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I LOVED this book. It's beautiful and harsh, sensitive and gritty - and everything I want out of a great Fantasy Read (its also one of those crossovers that will appeal to lots of readers who don't typically read fantasy). From the first line "The trees have to be tied down by sunset. When the Woodsmen come, they always try to run." I was taken in, and basically lost myself in this world...bye bye saturday plans, I couldn't put this down.
Action, magic, monsters, political intrigue, complicated relationships, betrayal, mythology, romance, its all there. Her writing and storytelling is spellbinding. She harnesses a wild, intense, and often gritty plot with the most beautiful metaphors and language. I had all the angst and all the feels. I want more!

This was a perfect 5 Star read all across the board: Great multi-layered complex characters? Check. Incredible World Building and "feel the frost on your fingertips" settings and descriptions? Check. Well balanced and gripping plot? Check. Incredible writing? Check. All the feels? Double Check.

Obviously I'm a huge fan: Technically this book doesn't go on sale until tomorrow, so I couldn't hand-sell it today, but I did "handsell" all 5 copies we got onto "customer holds" for tomorrow.

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There is a lot to love about this story. First, you an adult retelling. What isn't to love about that? Then you have the intricate cultures established within the story itself. It was spectacular and so fun and interesting to read. The story and premise were incredibly promising. Then you have a love interest who isn't your typical "super hot and flawless" guy. He's got flaws. Your main character ends up saving him a few times. However, the story fell short for me when I noticed that there isn't much growth or development between the characters. They are either arguing or flirting and not speaking for days. I don't think there is a clear point when they begin to develop feelings, they just suddenly do and then don't again. It was fun, but has quite a few issues that were sometimes a bit irritating to read. They are also supposed to be 25, but I feel they read more YA.

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I heard a lot of chatter about this book, so it isn’t surprising that I jumped this book to the front of my TBR. Also, I wanted to include this in my Jewish American Heritage Month reading, and I have absolutely no regrets about it. Even if my NetGalley deadlines are suffering a little for this. It was worth it.

The story was a little slow moving at first. I liked Évike’s character from the start, especially since there’s something about an underdog that I can’t help but love. She’s an outcast with no magic in a village that basically worships magic, relies on it for survival. My heart broke for her right away, but she’s clearly a tough character, which is something that I love.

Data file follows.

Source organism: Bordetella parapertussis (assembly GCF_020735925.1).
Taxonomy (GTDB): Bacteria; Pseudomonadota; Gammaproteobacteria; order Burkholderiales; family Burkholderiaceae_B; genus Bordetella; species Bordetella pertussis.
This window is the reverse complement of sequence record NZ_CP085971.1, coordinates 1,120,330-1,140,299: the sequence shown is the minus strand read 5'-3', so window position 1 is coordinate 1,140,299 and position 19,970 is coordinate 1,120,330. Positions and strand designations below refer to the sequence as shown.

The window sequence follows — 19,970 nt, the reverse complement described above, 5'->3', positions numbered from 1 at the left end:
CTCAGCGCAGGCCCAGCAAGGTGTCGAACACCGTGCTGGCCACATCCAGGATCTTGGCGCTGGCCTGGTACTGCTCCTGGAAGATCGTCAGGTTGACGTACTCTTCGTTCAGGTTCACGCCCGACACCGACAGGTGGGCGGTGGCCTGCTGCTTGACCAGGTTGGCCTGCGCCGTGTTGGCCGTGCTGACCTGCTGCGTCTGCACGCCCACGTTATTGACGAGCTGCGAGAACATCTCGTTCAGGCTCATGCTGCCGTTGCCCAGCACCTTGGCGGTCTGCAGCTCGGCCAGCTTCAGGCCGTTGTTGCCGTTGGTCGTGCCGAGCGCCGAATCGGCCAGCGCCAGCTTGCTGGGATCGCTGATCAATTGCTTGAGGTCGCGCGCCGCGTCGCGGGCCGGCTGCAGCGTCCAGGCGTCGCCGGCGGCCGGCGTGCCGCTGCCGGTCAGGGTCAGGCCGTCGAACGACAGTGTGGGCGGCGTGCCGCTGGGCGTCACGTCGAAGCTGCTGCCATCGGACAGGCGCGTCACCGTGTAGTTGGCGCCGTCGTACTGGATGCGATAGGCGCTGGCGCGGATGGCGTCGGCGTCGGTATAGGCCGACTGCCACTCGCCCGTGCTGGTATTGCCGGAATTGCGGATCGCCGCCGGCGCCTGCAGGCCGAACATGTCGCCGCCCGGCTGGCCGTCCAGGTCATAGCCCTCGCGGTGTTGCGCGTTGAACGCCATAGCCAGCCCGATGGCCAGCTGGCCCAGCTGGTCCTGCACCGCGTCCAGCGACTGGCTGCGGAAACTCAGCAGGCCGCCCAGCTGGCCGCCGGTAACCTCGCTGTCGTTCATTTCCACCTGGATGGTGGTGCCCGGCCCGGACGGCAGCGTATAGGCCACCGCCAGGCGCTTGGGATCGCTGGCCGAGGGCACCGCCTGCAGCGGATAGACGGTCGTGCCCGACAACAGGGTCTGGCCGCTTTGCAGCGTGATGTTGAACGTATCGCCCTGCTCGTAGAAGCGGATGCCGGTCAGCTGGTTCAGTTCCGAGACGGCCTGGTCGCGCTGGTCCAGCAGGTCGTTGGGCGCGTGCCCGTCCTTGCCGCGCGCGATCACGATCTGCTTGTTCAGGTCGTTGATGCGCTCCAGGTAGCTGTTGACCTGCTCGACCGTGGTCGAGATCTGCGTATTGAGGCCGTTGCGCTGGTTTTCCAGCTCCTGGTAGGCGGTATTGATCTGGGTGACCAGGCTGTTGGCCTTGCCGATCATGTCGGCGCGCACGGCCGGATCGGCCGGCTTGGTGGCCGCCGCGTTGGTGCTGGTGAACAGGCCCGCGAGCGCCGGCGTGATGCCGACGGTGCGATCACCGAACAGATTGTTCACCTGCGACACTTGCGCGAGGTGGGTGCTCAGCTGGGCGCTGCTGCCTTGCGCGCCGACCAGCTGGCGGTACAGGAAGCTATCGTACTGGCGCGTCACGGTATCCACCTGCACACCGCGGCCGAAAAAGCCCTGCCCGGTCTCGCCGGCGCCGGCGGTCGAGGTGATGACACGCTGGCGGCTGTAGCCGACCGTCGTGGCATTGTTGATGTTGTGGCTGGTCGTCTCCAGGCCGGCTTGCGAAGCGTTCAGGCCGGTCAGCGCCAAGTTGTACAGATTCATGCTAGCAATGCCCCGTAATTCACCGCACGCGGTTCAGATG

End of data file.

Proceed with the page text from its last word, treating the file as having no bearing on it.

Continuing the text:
Gáspár was a character that took me a little more time to warm up to. He’s a lot more closed off and hard to read, but since the story is told from Évike’s POV, we don’t really find out what’s going on in his head until he says it out loud (or shows it). He did grow on me over the course of the book, morphing from a brutal, cold Woodsman to an actual human with his own struggles and goals, and we get to see the lengths that he’s willing to go to create positive changes in the kingdom that he loves.

The writing was absolutely stunning. For a good portion of the beginning of the book, the two characters are traveling through sparsely populated areas of the country. The way that the surroundings, and especially sunsets are described are so incredibly vivid. I’ve never really seen writing that was this evocative and enchanting, making me feel as if I was right there with the characters, experiencing every single thing with them. While the traveling could have gotten boring, the writing, action scenes, and tension between the characters kept me interested throughout the book.

Jewish culture and traditions are depicted throughout the story, which was very welcomed. I loved seeing how some things haven’t changed at all — how we celebrate holidays, our focus on education, and the welcoming nature of my people. However, it broke my heart to see how antisemitism continues to persist. The pressure to exert faith-based control hit very close to home — the Patrifaith’s desire to stamp out paganism and the Yehuli is a mirror of Christianity through the ages, but with a fantasy spin.

Overall, I loved how the story unfolded. The action, the romance, the magic system, and the complex bonds that develop between the characters definitely pushed this story right to the top of my list of books I’ve fallen in love with this year. Beware though, this story has a lot of gore, including self-mutilation. It’s a great read, but it can be a little tough at times. If you can handle the content warnings, it’s definitely worth it.